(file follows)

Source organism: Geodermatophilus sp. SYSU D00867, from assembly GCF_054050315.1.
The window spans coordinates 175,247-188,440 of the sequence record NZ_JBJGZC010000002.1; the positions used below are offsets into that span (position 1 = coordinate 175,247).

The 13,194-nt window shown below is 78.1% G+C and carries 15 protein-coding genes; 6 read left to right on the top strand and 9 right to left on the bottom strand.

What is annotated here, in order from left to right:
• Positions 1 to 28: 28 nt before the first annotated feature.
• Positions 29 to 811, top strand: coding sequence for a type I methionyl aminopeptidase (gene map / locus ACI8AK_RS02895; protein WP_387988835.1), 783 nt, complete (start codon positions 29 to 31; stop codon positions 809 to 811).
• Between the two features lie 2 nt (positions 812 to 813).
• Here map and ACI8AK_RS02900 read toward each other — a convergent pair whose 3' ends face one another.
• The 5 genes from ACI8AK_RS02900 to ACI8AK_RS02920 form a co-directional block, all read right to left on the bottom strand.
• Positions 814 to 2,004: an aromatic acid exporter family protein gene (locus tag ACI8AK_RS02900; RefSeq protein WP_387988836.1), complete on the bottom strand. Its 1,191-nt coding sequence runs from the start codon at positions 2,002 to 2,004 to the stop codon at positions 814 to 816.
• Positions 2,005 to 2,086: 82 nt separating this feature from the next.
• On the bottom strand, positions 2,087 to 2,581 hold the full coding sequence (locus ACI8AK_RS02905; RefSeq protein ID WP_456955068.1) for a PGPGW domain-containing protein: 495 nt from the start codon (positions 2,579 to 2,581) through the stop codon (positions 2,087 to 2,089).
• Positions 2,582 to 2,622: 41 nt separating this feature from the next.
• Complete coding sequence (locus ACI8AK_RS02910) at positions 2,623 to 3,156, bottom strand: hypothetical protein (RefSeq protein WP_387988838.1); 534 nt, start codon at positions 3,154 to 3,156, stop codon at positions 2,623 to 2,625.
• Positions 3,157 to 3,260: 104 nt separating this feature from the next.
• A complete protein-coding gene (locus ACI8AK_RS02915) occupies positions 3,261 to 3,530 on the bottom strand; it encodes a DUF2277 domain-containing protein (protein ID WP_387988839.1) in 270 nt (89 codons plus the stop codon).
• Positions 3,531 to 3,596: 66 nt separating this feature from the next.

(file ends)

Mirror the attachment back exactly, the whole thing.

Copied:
Source organism: Geodermatophilus sp. SYSU D00867, from assembly GCF_054050315.1.
The window spans coordinates 175,247-188,440 of the sequence record NZ_JBJGZC010000002.1; the positions used below are offsets into that span (position 1 = coordinate 175,247).

The 13,194-nt window shown below is 78.1% G+C and carries 15 protein-coding genes; 6 read left to right on the top strand and 9 right to left on the bottom strand.

What is annotated here, in order from left to right:
• Positions 1 to 28: 28 nt before the first annotated feature.
• Positions 29 to 811, top strand: coding sequence for a type I methionyl aminopeptidase (gene map / locus ACI8AK_RS02895; protein WP_387988835.1), 783 nt, complete (start codon positions 29 to 31; stop codon positions 809 to 811).
• Between the two features lie 2 nt (positions 812 to 813).
• Here map and ACI8AK_RS02900 read toward each other — a convergent pair whose 3' ends face one another.
• The 5 genes from ACI8AK_RS02900 to ACI8AK_RS02920 form a co-directional block, all read right to left on the bottom strand.
• Positions 814 to 2,004: an aromatic acid exporter family protein gene (locus tag ACI8AK_RS02900; RefSeq protein WP_387988836.1), complete on the bottom strand. Its 1,191-nt coding sequence runs from the start codon at positions 2,002 to 2,004 to the stop codon at positions 814 to 816.
• Positions 2,005 to 2,086: 82 nt separating this feature from the next.
• On the bottom strand, positions 2,087 to 2,581 hold the full coding sequence (locus ACI8AK_RS02905; RefSeq protein ID WP_456955068.1) for a PGPGW domain-containing protein: 495 nt from the start codon (positions 2,579 to 2,581) through the stop codon (positions 2,087 to 2,089).
• Positions 2,582 to 2,622: 41 nt separating this feature from the next.
• Complete coding sequence (locus ACI8AK_RS02910) at positions 2,623 to 3,156, bottom strand: hypothetical protein (RefSeq protein WP_387988838.1); 534 nt, start codon at positions 3,154 to 3,156, stop codon at positions 2,623 to 2,625.
• Positions 3,157 to 3,260: 104 nt separating this feature from the next.
• A complete protein-coding gene (locus ACI8AK_RS02915) occupies positions 3,261 to 3,530 on the bottom strand; it encodes a DUF2277 domain-containing protein (protein ID WP_387988839.1) in 270 nt (89 codons plus the stop codon).
• Positions 3,531 to 3,596: 66 nt separating this feature from the next.